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What do Dwight Eisenhower, Herbert Hoover, William Howard Taft, Ulysses Grant, Zachary Taylor and George Washington have In Common with Herman Cain?

Answer: Serving in the Presidency of the United States was their first experience with Elective Office.

It’s a rather uninspiring group, on the whole. But, it also points out that the election of Herman Cain would hardly be unprecedented, even in the Modern Era.

Also, I think Cain’s candidacy leads to a bigger point: All the professional pols we’ve entrusted with the office ain’t been so hot, either. Bill Clinton began campaigning for the Presidency the moment he got done shaking JFK’s hand at Boy’s State in 1962. Richard Nixon, LBJ, and both Roosevelts were chronic campaigners and office-holders. Some of our greatest Presidents held very few elective offices before becoming President (Lincoln, Madison, Reagan) others spent entire lives in office (Coolidge, Hayes, Truman). So what?

Leadership is an amorphous quality. It slithers and slides around, running into the furniture and doorposts of the times. They say Lincoln would have a tough go of it today because he had a squeaky, unimpressive voice. And yet, George H.W. Bush would hardly have had a chance in the old days because his voice was soft. Again: So what?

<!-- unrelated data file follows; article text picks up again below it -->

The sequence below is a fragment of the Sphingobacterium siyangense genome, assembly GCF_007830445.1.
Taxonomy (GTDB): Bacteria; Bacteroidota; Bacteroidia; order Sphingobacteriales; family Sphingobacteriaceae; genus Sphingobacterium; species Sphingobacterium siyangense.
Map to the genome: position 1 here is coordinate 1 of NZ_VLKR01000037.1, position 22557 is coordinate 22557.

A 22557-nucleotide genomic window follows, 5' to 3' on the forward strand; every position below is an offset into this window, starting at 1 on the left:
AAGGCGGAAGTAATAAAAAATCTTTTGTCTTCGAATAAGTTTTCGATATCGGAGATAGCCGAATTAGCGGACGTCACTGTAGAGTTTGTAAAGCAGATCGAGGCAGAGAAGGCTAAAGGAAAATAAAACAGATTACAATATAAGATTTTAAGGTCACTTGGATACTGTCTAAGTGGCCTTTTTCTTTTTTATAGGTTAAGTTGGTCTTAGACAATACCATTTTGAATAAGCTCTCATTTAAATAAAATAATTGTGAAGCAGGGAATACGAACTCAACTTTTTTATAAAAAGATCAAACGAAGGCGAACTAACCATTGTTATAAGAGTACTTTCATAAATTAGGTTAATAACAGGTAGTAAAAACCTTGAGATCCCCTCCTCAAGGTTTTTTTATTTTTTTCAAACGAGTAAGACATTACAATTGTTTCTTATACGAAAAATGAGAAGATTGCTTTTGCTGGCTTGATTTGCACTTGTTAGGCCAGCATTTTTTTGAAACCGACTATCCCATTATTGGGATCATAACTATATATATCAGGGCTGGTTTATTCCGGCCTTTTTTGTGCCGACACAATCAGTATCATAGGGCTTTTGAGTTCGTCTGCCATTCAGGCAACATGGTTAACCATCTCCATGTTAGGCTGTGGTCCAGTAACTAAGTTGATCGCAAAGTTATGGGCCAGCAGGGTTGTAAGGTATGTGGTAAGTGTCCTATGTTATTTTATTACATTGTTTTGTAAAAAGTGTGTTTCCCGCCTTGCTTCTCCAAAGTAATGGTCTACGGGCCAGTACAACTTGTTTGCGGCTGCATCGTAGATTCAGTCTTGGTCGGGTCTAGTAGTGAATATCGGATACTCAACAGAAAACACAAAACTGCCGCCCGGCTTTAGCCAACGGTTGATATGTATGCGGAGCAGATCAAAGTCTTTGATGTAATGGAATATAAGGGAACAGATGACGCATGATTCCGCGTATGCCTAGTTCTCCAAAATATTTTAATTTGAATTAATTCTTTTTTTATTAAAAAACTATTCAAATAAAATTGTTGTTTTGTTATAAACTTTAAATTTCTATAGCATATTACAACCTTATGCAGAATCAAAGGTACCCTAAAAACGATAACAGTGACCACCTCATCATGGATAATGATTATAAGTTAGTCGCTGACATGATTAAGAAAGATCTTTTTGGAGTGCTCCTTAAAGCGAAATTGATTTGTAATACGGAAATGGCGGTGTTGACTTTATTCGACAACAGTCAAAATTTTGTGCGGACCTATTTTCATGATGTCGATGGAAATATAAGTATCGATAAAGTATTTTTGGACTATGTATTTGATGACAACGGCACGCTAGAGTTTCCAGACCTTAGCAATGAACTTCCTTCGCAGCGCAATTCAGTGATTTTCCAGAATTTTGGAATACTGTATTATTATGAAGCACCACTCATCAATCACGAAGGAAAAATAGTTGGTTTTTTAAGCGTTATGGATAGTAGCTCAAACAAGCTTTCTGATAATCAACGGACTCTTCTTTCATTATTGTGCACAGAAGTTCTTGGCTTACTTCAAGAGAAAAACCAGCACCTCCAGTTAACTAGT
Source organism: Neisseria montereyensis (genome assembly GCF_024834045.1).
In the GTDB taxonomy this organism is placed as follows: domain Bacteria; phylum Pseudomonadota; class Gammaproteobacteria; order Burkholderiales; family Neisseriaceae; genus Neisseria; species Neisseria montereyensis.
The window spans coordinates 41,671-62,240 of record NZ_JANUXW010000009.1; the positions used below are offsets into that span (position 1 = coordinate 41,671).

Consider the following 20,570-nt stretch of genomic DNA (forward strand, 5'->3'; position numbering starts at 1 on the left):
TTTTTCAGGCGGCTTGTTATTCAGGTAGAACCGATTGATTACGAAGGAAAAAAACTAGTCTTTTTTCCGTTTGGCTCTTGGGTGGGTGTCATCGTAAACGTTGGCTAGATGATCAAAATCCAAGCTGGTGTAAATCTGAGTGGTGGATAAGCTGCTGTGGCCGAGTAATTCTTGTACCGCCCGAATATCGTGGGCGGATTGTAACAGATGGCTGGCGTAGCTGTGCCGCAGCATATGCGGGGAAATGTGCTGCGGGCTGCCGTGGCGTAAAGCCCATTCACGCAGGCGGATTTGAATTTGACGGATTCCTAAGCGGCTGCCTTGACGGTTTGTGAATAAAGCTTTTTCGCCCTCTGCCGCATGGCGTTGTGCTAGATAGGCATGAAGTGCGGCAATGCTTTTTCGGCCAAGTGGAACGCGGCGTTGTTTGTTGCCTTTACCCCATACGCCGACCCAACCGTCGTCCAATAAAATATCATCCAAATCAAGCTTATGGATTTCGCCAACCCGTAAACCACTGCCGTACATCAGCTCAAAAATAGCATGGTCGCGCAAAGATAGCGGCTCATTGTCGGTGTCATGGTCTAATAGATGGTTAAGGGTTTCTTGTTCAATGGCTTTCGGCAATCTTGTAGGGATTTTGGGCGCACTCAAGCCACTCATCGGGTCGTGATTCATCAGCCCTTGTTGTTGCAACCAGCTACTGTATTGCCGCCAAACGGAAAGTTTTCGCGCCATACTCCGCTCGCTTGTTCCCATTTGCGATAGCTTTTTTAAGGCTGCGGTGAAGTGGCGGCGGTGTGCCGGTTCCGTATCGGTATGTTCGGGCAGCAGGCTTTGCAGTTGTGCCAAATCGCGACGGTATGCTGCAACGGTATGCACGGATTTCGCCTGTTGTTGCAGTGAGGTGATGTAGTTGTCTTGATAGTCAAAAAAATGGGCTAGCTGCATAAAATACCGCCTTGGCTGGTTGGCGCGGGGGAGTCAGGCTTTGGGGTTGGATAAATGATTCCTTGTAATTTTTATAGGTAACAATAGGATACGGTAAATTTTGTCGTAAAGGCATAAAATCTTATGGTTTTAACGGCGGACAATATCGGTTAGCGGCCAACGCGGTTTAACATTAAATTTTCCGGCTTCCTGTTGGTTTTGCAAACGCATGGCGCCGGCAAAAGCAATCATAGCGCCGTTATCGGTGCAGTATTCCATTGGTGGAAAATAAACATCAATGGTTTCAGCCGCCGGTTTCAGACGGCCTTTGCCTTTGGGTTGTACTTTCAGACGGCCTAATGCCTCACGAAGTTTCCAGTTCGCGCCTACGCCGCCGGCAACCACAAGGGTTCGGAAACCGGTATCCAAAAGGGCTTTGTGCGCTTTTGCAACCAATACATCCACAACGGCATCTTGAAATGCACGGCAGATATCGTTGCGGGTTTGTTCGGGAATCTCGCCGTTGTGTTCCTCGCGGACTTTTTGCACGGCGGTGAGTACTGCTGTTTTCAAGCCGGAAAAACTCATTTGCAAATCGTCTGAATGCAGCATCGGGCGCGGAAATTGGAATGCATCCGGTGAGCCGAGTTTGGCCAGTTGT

If there was ever a time when America needs a leader from outside the paradigm of the colossal, titanic, herculean disaster of Federal (elective?) Government, it is Now, Today. Is it Herman Cain? I don’t know, but to dismiss him as some sort of “amateur” is ironic in the extreme, when you consider a man with a very impressive background in ballistics, finance and upper management is an “amateur”, but Bill Clinton was a “professional”.

One of the tricks to finding the missing piece of the jigsaw puzzle, is to get up from pouring over the thing, rub your eyes, and walk away. Then, come back a while later with fresh eyes, and shazam, there’s the missing piece: Right in front of your face. The Federal Government is the biggest most disastrous jig-saw puzzle in human history, and we sure need some fresh eyes to give it a look-see.

 

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